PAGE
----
I built a golf hole on our property growing up. After seeing many of the world’s great golf courses, I decided I wanted to try and build one myself

At the time, Mike told me he had bitten off more than he could chew in remote golf – Bandon Trails was opening that June and he said, “I’m not your guy, but you need to get more land.” I barely had enough money to build the first course, but he told me that I would someday be successful and would need more land to build a second course. It was a polite brushoff, but I took his advice and started looking for ways to buy the land that would become Cabot Cliffs. As a young and naïve entrepreneur, I invested every penny I had in this dream. Two years later, Mike agreed to become my partner.

By the time Cabot Links opened, it ranked No. 2 on the SCOREGolf course rankings and Bob Weeks, the great Canadian golf writer who had been the long-time editor there, told me it was the highest debut ever. We then got to work building Cabot Cliffs.

Cabot Links has become renowned as one of the best courses in Canada. Did you always think it would be such a success?

I had always hoped it would be a resounding success, but what it has become is beyond my wildest dreams. Mike Keiser liked the motto, “If you build it, they will come,” and thankfully, that has been a true testament at Cabot Cape Breton. I am extremely grateful that both courses have resonated with golfers around the world in such a meaningful way, and that we were able to play a part in revitalising the town of Inverness through the many jobs the property created.

Point Hardy Golf Club, Cabot Saint Lucia
Point Hardy Golf Club, Cabot Saint Lucia

What have been some of the biggest challenges you’ve faced?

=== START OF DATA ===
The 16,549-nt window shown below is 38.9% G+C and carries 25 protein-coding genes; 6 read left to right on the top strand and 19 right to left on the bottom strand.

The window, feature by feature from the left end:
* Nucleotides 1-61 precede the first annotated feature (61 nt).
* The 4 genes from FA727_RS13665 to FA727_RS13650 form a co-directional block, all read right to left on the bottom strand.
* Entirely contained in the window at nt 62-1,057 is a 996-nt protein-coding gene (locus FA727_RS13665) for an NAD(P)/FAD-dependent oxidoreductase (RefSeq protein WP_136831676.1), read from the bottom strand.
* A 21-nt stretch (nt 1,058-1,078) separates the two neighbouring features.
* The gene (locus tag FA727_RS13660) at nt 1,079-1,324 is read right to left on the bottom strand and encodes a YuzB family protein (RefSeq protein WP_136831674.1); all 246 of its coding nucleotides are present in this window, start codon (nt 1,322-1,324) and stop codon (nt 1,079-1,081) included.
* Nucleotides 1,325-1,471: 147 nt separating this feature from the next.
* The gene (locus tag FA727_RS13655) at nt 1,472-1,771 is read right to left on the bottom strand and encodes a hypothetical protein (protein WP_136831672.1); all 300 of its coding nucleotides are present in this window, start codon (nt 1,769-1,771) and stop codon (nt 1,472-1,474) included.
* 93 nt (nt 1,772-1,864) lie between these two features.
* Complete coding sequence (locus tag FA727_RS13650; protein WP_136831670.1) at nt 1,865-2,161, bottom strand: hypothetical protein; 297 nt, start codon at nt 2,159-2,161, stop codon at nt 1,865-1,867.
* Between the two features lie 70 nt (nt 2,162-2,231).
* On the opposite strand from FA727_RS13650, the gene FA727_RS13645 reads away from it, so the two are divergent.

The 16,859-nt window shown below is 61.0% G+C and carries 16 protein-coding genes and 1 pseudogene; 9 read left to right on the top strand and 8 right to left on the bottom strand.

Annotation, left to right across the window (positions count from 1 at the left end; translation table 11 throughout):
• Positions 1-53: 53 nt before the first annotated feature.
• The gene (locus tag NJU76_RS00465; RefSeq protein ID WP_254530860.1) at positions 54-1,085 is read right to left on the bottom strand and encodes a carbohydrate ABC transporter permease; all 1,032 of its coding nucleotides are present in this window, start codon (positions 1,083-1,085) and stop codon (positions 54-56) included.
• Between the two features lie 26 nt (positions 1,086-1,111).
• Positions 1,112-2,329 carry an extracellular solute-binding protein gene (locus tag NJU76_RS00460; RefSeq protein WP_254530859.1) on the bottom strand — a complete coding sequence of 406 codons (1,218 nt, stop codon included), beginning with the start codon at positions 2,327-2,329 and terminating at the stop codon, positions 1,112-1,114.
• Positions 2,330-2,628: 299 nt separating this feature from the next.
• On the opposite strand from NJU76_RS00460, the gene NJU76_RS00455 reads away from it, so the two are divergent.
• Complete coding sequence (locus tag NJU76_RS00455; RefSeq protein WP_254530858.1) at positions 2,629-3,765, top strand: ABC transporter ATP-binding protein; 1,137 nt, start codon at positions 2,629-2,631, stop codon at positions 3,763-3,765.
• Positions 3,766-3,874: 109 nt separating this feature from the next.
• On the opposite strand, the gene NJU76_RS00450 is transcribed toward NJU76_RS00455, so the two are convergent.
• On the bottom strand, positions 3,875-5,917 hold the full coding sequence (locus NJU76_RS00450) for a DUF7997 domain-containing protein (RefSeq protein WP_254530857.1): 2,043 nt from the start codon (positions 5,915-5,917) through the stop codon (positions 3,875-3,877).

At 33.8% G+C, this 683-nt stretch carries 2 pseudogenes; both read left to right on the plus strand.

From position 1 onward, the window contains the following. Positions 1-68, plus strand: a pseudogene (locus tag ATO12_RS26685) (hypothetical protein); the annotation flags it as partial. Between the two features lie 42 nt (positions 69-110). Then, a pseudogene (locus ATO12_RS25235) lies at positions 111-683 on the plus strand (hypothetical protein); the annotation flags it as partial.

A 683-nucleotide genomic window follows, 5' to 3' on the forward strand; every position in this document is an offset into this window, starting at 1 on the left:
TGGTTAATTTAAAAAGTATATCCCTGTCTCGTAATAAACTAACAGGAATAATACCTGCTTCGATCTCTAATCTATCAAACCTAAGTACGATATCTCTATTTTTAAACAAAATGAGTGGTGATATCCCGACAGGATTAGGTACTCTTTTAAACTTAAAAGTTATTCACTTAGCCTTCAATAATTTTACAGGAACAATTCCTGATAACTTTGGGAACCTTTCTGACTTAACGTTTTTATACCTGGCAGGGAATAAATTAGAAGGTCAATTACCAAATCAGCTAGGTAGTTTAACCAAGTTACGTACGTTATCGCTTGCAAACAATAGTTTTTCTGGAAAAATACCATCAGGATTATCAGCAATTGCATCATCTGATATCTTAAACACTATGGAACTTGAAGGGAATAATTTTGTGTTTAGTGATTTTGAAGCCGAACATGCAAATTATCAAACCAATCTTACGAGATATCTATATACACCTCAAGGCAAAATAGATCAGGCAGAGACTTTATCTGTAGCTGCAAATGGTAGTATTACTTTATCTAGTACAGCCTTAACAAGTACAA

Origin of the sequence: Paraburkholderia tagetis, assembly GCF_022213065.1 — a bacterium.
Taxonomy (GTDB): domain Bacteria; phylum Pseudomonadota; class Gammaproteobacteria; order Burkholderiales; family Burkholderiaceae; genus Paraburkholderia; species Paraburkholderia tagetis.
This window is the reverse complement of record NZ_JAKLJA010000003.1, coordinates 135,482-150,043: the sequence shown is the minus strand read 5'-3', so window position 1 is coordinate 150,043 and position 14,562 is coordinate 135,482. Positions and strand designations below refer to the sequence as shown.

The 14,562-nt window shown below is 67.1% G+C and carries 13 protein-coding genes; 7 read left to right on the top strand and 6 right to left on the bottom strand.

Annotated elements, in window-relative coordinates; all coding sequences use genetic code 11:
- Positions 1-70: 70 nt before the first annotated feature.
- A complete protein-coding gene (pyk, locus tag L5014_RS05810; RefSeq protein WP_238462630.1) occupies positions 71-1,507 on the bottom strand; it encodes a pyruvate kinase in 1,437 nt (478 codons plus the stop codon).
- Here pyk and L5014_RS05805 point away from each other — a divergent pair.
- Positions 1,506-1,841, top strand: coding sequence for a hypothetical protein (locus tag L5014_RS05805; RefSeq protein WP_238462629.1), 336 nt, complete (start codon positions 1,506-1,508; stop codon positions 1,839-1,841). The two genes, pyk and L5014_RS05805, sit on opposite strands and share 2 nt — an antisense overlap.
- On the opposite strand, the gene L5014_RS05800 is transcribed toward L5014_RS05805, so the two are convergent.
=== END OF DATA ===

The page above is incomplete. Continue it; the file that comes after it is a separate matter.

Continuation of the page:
We have certainly had challenges. The 2008 recession hit when we had just started construction at Cabot Links. Everyone thought we were crazy, but we stuck with it. Golf Digest reported we were one of only four golf courses in the world still under construction. Everyone else had stopped. But when we opened in 2012, we knew we did the right thing – there were no other new golf destinations opening at that time, and the reception was overwhelmingly positive.

Two months after we started construction at Cabot Saint Lucia, Covid-19 hit. Mike told me, “Well, we’ve already got the playbook for this, we just keep building.” Thankfully, Bill Coore and Ben Crenshaw’s team, including the great Trevor Dormer, stayed on the island to keep pushing forward. Our Cabot Saint Lucia crew chose to stay on the island to keep the project moving forward, despite flights being halted for months and not knowing when they would get home to see their families. It was a very tough time, but we kept reminding ourselves that building through the crisis meant we would open on the other side of it. When we celebrated our grand opening last December, it felt surreal and was extra special after all that our team had poured into it over the years.

You have courses in Canada, Florida, the Caribbean and Scotland. Where’s next?

I am a big believer in serendipity. My goal has never been to grow at a particular pace, but to follow the philosophy of finding truly exceptional pieces of land in remarkable locations. We are eyeing a couple of new destinations and will have exciting news in the coming months.

If you could only play one more round of golf, where would you play?

I think I would choose to play Cabot Links. Rod Whitman’s design remains one of the greatest I have ever seen. No other course holds as much significance for me as the very first one we created. The growth of our Cabot portfolio all started with Cabot Links, and my three kids were born in Inverness, so it will always have a special place in my heart.

What would you tell the 20-year-old you?

My favourite motto is work hard and be nice to people. And also…buckle up, the road will get tough, but it will all be worth it. Keep dreaming and never lose sight of all those who helped you along the way.

For more information, thecabotcollection.com

Ben Cowan-Dewar, CEO and co-founder, Cabot